Novel CML-treatment asciminib performs as hoped in phase III trial

September 2020 Pharma News Willem van Altena
CHRONIC MYLELOGENOUS LEUKEMIA (also called MYELOGENOUS LEUKEMIA), many MYELOBLASTS (Immature white blood cells or leukocytes), 250X. This is a human blood smear showing numerous Myeloblasts (immature white blood cells or leukocytes). It also shows an Eosinophil with reddish granules and a bilobed nucleus, and a BAND CELL (near the center, has a horseshoe-shaped nucleus) that develops into a NEUTROPHIL (the most common white blood cell). Large numbers of these is considered abnormal. These cells originate in the red bone marrow (MYELOID tissue), hence the name Myelogenous. Leukemia is a cancer of the blood forming tissues, and involves an abnormal proliferation of white blood, cells (leukocytes), many of which are immature, and do not perform normal functions. This great increase in leukocytes can also crowd out red blood cells and platelets. This image also shows numerous, smaller red blood cells (erythrocytes).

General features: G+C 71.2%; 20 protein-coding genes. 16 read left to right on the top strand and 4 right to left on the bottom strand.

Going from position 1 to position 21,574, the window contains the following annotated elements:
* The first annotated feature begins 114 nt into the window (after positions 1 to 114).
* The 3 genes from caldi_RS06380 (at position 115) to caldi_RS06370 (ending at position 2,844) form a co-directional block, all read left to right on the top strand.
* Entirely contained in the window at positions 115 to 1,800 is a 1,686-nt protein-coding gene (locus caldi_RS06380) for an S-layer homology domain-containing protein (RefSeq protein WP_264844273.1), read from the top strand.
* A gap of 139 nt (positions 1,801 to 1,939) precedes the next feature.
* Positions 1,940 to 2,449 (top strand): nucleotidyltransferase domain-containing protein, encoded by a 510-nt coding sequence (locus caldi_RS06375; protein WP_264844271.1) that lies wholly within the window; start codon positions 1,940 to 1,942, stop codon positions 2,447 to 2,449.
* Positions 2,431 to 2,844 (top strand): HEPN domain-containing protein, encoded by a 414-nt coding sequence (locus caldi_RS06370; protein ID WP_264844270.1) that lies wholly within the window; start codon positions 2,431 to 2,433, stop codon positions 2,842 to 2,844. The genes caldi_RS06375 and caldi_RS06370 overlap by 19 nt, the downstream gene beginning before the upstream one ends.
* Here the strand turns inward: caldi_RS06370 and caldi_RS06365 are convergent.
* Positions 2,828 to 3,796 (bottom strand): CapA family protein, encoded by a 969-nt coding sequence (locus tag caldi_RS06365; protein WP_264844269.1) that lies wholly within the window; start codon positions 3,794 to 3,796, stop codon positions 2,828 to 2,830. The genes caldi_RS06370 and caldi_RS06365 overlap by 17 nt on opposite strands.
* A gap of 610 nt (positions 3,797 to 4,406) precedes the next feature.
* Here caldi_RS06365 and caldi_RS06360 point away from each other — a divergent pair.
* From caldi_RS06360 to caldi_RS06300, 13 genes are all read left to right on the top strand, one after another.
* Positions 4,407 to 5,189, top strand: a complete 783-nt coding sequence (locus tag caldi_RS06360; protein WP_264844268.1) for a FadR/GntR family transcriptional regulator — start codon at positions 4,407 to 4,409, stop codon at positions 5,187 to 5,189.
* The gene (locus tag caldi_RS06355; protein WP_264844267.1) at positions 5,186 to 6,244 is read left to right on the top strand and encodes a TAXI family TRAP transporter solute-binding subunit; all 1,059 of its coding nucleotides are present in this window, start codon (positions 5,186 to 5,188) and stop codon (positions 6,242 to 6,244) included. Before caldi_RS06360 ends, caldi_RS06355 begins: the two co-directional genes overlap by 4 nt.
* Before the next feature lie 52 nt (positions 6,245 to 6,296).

The medicine asciminib is showing promising results in the treatment of patients with chronic myeloid leukaemia (CML). Recently, Swiss pharma company Novartis presented results from a phase III trial which compares asciminib with bosutinib, a drug that is currently often used to treat CML patients. The trial focused on CML patients who had undergone two or more prior treatments with tyrosine kinase inhibitors (TKI).

Asciminib is an allosteric inibitor that specifically targets the ABL myristoyl pocket (STAMP). As a STAMP inhibitor, asciminib may help address tyrosine-kinase inhibitor (TKI)-resistance and intolerance in later treatment lines of CML, and it is being studied in several clinical trials in hopes of helping patients across multiple treatment lines of CML. Asciminib inhibits both the normal as mutted BCR-ABL1 protein, including the T315I mutation. Thus far the safety of asciminib in the treatment of Philadelphia chromosome positive CML (Ph+ CML) had not been investigated.

In the ASCEMBL phase III study, asciminib was shown after 24 weeks to have a better molecular response compared to bosutinib in patients with Ph+ CML, who had undergone two or more previous treatments with TKI. Consequently, Novartis has announced to submit asciminib to the EMA in order to obtain admission to the European markt. Meanwhile, the FDA in the USA has already stated that asciminib is eligible for a fast-track admission procedure.

Further reading
Read the full press release from Novartis